Penn. college newspapers hurt by anti-alcohol advertising law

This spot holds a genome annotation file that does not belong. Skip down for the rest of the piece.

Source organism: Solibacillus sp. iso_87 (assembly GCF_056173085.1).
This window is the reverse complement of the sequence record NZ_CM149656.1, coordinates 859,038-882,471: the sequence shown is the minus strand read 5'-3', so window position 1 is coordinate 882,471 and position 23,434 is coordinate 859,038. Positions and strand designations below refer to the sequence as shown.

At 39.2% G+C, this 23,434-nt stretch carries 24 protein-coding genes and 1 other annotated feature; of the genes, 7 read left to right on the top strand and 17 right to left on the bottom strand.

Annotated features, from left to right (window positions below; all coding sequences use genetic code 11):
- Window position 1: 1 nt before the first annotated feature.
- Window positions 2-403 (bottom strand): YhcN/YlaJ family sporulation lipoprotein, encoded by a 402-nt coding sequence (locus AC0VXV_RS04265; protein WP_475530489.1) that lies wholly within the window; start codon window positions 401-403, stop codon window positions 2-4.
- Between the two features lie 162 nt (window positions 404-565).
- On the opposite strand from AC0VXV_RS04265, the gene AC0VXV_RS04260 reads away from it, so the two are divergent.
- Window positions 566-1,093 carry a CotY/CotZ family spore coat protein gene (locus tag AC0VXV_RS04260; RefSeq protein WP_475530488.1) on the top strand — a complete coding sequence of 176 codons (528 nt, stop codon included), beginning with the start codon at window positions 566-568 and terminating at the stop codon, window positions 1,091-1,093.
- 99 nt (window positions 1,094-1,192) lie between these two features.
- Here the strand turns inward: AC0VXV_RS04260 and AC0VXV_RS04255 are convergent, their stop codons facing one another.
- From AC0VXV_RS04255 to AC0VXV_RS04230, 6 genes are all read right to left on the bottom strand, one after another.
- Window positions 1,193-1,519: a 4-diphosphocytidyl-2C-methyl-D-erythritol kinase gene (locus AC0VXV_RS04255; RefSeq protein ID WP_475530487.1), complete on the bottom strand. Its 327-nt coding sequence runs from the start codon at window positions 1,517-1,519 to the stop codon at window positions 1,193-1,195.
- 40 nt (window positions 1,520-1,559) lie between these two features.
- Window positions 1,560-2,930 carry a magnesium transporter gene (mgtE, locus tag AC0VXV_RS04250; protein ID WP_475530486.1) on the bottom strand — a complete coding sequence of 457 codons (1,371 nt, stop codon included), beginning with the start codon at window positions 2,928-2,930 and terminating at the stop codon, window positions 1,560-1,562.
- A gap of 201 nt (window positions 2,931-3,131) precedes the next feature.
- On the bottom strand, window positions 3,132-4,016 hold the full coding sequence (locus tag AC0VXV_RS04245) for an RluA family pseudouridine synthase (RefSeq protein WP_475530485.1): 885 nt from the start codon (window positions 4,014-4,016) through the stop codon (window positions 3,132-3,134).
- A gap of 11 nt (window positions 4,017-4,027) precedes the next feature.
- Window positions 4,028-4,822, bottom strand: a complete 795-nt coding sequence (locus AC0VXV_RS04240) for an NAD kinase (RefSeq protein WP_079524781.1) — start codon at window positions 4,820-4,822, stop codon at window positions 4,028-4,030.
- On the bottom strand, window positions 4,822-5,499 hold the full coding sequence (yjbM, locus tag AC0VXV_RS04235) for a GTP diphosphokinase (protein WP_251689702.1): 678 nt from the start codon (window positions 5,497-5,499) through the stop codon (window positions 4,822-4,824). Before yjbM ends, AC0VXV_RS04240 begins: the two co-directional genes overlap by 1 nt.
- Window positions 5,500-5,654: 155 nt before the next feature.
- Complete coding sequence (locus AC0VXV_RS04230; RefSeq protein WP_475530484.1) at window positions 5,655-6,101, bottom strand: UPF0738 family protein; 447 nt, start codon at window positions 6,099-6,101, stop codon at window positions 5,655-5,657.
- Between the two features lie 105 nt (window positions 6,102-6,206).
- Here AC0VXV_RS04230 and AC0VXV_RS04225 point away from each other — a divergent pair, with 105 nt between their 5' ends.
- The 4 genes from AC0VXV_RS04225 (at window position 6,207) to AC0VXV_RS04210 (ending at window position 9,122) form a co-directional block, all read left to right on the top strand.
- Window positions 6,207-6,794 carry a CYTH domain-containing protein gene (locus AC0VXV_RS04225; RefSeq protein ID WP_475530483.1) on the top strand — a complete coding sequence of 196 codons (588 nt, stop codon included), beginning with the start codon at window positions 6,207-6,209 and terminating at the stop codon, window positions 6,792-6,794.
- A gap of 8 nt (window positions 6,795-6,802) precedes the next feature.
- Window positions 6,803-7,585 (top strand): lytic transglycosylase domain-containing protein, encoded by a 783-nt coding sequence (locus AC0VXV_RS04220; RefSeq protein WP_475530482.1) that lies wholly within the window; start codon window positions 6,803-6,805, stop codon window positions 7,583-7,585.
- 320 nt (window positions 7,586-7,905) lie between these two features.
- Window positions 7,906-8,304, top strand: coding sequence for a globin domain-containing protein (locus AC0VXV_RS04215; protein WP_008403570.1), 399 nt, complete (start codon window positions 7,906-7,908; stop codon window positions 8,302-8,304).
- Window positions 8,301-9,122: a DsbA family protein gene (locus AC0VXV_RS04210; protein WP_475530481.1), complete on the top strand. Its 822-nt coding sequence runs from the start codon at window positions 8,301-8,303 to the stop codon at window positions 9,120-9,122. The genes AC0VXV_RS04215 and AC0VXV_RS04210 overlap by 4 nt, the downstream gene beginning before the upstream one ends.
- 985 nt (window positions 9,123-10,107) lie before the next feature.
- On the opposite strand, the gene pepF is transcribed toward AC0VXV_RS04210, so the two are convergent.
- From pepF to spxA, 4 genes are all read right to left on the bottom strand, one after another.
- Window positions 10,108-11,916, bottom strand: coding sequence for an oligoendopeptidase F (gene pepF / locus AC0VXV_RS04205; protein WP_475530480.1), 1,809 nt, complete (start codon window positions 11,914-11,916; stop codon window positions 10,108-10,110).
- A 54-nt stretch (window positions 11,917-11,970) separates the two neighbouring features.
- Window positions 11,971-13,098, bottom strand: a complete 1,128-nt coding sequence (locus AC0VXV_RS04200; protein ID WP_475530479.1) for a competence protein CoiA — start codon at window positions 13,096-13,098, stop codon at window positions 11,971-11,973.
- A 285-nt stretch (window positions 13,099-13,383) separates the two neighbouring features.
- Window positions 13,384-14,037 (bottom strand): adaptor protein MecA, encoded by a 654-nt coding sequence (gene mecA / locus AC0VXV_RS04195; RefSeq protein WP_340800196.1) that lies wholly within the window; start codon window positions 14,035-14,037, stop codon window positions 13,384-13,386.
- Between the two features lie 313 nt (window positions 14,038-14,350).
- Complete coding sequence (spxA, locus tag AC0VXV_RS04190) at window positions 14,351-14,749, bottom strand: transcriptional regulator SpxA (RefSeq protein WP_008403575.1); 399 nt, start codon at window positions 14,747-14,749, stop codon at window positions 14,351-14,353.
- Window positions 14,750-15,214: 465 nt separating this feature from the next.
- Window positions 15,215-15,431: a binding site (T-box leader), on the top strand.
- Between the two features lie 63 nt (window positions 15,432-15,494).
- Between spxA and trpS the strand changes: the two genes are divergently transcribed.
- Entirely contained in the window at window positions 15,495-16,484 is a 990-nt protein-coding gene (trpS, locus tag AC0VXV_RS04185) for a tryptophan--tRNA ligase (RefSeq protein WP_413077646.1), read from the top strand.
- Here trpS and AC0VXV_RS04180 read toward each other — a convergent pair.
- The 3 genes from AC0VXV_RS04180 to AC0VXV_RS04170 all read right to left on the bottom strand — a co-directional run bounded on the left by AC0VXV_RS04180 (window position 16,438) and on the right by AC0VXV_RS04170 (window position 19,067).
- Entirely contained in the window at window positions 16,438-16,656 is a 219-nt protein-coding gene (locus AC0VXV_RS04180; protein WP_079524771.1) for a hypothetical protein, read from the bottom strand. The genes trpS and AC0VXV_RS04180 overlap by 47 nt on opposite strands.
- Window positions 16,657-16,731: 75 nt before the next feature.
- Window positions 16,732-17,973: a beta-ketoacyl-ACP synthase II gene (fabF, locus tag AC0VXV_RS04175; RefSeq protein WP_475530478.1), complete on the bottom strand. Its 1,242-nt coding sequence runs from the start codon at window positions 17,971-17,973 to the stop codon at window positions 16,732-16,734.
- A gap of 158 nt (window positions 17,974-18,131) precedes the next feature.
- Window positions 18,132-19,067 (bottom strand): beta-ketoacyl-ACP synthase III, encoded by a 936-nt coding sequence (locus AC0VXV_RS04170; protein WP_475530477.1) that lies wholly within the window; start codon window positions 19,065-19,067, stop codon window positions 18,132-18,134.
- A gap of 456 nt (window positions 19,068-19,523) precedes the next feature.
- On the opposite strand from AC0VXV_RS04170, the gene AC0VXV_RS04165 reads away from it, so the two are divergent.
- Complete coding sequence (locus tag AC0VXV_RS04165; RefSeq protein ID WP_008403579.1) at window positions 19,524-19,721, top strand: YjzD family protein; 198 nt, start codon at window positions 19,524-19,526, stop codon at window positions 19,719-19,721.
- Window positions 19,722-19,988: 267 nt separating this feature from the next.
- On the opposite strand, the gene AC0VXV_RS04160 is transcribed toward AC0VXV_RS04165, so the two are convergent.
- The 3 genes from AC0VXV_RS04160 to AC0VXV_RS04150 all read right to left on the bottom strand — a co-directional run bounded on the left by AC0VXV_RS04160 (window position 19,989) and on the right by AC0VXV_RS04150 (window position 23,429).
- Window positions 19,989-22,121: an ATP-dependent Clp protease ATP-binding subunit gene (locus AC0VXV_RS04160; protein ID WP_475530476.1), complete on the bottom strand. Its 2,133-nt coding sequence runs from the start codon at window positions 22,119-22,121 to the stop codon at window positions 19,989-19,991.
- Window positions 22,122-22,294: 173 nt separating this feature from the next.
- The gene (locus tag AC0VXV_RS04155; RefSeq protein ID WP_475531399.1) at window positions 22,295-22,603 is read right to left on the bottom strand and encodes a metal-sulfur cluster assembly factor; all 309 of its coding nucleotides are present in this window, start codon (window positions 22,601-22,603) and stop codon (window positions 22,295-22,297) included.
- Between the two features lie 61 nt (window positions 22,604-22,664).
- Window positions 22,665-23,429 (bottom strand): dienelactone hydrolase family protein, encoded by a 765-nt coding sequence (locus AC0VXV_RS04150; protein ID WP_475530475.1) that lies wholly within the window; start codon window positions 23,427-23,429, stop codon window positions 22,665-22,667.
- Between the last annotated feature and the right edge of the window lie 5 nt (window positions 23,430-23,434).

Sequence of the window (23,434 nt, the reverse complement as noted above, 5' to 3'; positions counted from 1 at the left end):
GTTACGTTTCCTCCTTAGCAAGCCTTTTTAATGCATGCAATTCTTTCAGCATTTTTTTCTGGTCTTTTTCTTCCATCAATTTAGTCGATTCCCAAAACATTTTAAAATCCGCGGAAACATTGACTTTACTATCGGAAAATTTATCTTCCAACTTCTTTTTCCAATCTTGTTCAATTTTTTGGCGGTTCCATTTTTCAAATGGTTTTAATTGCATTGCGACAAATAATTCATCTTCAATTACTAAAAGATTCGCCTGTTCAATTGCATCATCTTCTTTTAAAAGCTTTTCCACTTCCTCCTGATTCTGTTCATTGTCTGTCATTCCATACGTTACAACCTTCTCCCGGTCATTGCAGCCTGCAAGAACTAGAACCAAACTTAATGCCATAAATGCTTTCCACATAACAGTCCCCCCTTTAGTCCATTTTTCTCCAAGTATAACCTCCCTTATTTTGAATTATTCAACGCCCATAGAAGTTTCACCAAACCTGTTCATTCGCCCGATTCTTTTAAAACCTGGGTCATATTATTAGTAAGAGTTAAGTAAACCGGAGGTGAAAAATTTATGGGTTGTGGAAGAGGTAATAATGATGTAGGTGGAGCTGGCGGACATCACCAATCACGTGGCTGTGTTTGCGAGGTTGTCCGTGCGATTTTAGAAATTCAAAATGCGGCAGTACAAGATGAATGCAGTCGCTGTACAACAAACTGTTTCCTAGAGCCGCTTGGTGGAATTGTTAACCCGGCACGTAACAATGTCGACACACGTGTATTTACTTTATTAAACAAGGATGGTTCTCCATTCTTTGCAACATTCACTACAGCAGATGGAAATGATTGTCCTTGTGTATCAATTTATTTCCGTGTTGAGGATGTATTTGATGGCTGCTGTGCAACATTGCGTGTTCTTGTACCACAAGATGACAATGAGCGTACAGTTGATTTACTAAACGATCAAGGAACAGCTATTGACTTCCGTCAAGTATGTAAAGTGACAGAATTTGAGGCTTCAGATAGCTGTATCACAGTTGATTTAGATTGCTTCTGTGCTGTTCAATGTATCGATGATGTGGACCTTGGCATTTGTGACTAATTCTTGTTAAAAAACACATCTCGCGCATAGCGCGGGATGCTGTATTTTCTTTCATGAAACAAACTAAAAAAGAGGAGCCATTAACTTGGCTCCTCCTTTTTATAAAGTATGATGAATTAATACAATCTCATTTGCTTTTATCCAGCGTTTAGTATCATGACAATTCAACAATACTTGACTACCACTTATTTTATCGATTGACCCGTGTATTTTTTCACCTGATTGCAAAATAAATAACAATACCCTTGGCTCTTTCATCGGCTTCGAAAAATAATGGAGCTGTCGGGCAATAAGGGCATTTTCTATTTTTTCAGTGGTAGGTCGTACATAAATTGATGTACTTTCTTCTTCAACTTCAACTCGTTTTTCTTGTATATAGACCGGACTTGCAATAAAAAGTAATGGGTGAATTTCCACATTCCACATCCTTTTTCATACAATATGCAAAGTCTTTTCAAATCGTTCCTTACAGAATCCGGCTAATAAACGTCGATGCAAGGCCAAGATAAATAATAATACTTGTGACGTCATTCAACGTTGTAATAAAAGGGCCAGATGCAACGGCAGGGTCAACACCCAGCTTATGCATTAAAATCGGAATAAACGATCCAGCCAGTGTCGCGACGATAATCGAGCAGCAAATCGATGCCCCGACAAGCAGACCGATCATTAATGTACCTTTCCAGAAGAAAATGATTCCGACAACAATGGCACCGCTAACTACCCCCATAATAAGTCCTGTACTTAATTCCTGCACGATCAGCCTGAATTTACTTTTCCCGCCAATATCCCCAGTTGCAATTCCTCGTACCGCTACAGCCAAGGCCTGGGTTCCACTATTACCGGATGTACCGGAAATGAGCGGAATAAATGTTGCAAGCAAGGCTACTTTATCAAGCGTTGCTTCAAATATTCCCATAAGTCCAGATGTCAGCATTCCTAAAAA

PENNSYLVANIA –– When newspaper giant KnightRidder launched Blue, a supplement to The Centre Daily Times inState College geared toward young adults, editors at Penn StateUniversity’s student newspaper were worried about the competition foradvertising money.And although The Daily Collegian has hadminimal problems keeping most of their advertisers, it has felt significantrevenue loss from one key set of merchants: bar owners.Gerry Hamilton,general manager of The Daily Collegian, and Editor in Chief Lynne Funkattribute the loss to Act 199, a Pennsylvania liquor statute that prohibitsalcohol advertising in any newspaper “published by, for or on behalf ofany educational institution.”Under Act 199, college newspapers canrun advertisements for bars as long as the advertisements do not contain anyinformation about alcohol. As a result, bars that advertise in collegenewspapers in Pennsylvania run information about food prices.Because ofAct 199, “I suspect that we lost $10,000 to $15,000 in advertisingannually. With the advent of Blue, we know of $30,000 in lostrevenue,” said Hamilton. “[Bars] haven’t eliminated theiradvertising, but they have cut back.” Act 199, first passed in1996, prohibits alcohol advertising in educational publications includingnewspapers, yearbooks and sports brochures. The Pennsylvania Liquor ControlBoard has characterized the law as an attempt to balance First Amendmentconcerns with attempts to curb underage drinking.Bars and liquor storesthat run advertising with alcohol-related content can be fined up to $500 for afirst offense.Though many publications and radio stations advertisealcohol in the area, Blue has posed a particular challenge to TheDaily Collegian because of the overlap in targetedreaders.“Bars can advertise drink specials” in Blue,Funk said. “And we, of course, cannot.”Funk noted that twoof The Daily Collegian’s biggest clients, which are bars, reducedadvertising from previous years, including one client that reduced advertisingby $16,000.Blue launched at the beginning of September as atabloid section that wraps around the front of The Centre Daily Times incertain areas where there is a high density of people within their intendedaudience. It has a primary target audience of 18-24 year olds, accordingto their advertising rate card, and a secondary target of 18-34 yearolds.The Centre Daily Times hopes that Blue will boost lowcirculation among young adults who comprise 44 percent of the population in thecity of State CollegeAccording to Centre Daily Times publisherHenry Haitz, 2,500 of Blue’s 3,000 copies are distributed through PennState’s readership program.The program allows students to obtainfree copies of the New York Times, USA Today, and Centre Daily Times oncampus for a small fee added to tuition.The Pitt News, thestudent newspaper at the University of Pittsburgh, has been involved in legalchallenges to Act 199 and is appealing a federal district court ruling thatupheld the law. The Pitt News lawsuit has been supported by the ACLU andPennsylvania Newspaper Association, among other groups.“In ouropinion, Act 199 is unconstitutional because it is a content based ban onprotected speech,” said Teri Henning, media law counsel for thePennsylvania Newspaper Association. “We believe that the collegenewspaper should be equally permitted to run this sort of [alcohol]advertising.”“I don’t think that the student newspapershould be prohibited from running [alcohol] ads,” Haitz said. “Itdoesn’t seem like it’s free speech when you’re prohibitinglegal content.”Haitz said that he believes students would learnabout bars and liquor stores regardless of the advertising content in thestudent newspaper, and that he was more concerned about underage drinking andbinge drinking, something that Blue runs public service announcementsagainst.“[Penn State] students don’t just stay oncampus,” he said. “They pass bars walking down the street, they canget information on the Internet.” Act 199 does not apply toBlue because it is not affiliated with Penn State nor is it marketedexclusively to Penn State students.The Daily Collegiandistributes approximately 20,000 copies every weekday around the Penn Statecampus. According to Hamilton, roughly 65 percent of Daily Collegianreaders are of legal drinking age.

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